Erik Friedly, spokesman for the district attorney’s office, doesn’t know anything about Knox’s case because it hasn’t yet been brought before a grand jury. But his office has dealt with a remarkably similar, and more high profile case involving Atlanta Thrashers star Dany Heatley, whose car crash last September resulted in the death of his passenger, teammate Dan Snyder. Though Snyder’s relatives have forgiven Heatley and don’t wish him to be punished, the district attorney’s office is still investigating how it will pursue that case.

“While the district attorney always consults with surviving family members and weighs their opinion in making a decision, that in and of itself cannot determine whether or not we prosecute a crime,” Friedly says. “For instance, even if you have a rape victim who may not want to go forward, that’s just not an option [for us] because sexual offenders tend to repeat their offense.”

The Rogers family has taken an active role in supporting Knox as he now faces prosecution. In a letter submitted to the court on Knox’s behalf, Cheri Rogers and her husband, John, write, “To punish Johnny in any way ... would only be compounding an unfortunate situation and would unnecessarily penalize Johnny. ... We are overwhelmed by the loss of our son Scott. ... Believe us when we say, to seek some measure of justice against Johnny McGowan [Knox’s real name] would be a travesty as well. His depth of pain and suffering about this situation is exceeded only by ours.”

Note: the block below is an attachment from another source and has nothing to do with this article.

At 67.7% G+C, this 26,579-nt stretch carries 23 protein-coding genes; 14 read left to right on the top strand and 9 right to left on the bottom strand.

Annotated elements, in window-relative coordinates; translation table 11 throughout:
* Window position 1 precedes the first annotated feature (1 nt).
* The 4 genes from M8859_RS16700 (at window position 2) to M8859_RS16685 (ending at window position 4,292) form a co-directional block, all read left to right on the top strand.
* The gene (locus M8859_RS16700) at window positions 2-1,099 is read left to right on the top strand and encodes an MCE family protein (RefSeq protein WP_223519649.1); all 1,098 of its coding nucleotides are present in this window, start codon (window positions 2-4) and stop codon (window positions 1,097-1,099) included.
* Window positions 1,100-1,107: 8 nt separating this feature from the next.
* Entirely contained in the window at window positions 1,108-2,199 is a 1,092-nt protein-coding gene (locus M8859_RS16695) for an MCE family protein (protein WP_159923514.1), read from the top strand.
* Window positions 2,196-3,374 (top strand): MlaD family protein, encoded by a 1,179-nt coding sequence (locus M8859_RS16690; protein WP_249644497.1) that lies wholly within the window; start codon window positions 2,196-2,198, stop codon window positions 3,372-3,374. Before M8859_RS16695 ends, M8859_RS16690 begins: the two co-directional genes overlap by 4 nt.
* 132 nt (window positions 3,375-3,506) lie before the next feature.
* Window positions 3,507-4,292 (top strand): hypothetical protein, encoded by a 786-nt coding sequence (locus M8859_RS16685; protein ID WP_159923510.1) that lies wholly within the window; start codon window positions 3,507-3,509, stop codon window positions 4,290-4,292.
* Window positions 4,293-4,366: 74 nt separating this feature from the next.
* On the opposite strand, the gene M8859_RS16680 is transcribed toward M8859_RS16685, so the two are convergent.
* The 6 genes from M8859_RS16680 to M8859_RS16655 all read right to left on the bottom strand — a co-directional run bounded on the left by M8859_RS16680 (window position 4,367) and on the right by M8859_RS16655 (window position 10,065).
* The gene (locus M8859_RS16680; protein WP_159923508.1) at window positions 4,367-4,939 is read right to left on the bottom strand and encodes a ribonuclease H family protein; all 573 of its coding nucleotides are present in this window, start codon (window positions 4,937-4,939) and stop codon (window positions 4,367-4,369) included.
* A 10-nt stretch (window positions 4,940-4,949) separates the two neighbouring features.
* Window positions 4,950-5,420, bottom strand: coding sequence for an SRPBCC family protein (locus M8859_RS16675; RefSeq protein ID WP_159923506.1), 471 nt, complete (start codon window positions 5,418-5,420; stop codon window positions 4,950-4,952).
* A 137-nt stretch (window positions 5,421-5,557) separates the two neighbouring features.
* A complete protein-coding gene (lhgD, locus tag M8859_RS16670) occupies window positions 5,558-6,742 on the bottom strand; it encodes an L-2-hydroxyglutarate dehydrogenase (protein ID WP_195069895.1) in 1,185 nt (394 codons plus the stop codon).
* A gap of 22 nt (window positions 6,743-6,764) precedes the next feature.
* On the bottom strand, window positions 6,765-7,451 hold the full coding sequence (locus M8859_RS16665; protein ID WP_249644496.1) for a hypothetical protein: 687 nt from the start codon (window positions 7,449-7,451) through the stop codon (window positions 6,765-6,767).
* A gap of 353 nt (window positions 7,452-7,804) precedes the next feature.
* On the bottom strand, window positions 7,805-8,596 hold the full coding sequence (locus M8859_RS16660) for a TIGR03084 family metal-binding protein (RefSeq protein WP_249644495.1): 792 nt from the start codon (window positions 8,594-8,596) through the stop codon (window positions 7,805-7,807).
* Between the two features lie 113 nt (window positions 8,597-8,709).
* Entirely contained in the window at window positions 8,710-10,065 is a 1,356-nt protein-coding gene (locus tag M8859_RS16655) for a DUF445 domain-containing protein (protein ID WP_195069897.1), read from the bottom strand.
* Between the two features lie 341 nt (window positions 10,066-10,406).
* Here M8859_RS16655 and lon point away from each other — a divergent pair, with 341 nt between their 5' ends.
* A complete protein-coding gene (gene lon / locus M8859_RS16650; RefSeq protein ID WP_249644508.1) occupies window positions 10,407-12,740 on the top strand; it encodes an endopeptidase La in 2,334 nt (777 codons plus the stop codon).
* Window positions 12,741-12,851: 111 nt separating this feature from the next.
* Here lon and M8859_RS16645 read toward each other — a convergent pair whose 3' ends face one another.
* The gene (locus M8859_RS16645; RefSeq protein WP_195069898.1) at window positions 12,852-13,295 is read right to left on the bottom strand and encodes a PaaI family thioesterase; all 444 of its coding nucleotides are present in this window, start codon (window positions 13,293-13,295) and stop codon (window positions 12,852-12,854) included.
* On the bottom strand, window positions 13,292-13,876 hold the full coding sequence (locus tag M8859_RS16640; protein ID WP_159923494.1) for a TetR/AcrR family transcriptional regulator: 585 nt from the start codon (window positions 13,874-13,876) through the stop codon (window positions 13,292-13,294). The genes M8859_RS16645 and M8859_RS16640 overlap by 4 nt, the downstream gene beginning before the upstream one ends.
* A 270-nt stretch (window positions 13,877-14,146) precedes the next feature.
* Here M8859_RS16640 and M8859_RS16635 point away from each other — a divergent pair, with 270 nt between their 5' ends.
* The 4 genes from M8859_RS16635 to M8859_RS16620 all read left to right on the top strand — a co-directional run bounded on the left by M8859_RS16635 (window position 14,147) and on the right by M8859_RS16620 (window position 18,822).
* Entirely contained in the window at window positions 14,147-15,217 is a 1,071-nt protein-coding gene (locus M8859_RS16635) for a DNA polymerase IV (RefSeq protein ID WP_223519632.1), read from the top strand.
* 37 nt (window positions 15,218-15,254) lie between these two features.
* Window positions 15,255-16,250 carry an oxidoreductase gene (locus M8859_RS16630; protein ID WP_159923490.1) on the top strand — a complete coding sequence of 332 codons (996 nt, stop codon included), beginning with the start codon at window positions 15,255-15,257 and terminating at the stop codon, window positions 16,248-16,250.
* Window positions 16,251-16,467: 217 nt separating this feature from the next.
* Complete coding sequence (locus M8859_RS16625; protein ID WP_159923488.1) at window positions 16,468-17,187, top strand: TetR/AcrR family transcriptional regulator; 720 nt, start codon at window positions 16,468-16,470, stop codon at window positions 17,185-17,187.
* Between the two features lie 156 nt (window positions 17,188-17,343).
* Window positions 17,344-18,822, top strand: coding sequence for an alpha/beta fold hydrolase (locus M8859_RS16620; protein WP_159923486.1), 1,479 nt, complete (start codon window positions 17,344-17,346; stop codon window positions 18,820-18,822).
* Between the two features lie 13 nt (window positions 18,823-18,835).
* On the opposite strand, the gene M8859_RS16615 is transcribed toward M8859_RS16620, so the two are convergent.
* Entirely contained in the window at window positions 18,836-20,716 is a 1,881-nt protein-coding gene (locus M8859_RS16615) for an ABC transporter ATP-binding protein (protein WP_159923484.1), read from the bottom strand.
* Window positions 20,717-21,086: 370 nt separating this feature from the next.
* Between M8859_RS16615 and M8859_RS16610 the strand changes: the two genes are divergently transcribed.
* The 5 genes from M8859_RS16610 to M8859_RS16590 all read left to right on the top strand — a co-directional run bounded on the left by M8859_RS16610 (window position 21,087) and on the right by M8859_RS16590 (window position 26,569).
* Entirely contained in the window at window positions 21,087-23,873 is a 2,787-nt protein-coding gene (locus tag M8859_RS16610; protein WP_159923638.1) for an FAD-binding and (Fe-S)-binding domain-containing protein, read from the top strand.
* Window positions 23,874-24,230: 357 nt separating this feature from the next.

Lately, the most excruciating part for Knox has been the uncertainty. He wasn’t actually arrested until late October — five months after the accident. He spent two days in jail, posted bail, and has since been waiting for word of when his case might appear before a grand jury.

“I shouldn’t feel depressed, but lately I have been,” Knox says. “I’m a make-plans kind of guy, but I can’t make plans. I was thinking about going back to school, but I can’t make plans. We finished our record five months ago, but I can’t get excited about it because I don’t know if I’ll be around to support it. I feel like there’s an ax that Fulton County is holding and at any moment it can fall, so what’s the incentive to wake up in the morning?”

Knox will likely wait another month or two before the grand jury hears the charges. At that point, assuming there’s an indictment, the case would actually get rolling.

Already, though, the legal bills have been mounting. An effective defense would cost Knox in the tens of thousands, far more than he could earn between his nighttime gigging and daytime construction work.

That’s where the benefit shows come into play. While all of them together will likely raise only a fraction of what Knox will need to pay his lawyer, organizers such as Echo Lounge booker Alex Weiss figure every bit helps.

Weiss, who sees the benefits as a celebration of Rogers as much as a fundraiser for Knox, says, “Knowing how Scott’s family was feeling about the whole thing, and speaking with Johnny and his wife, finding out how much it’s going to cost them, it just seems like the right thing to do.”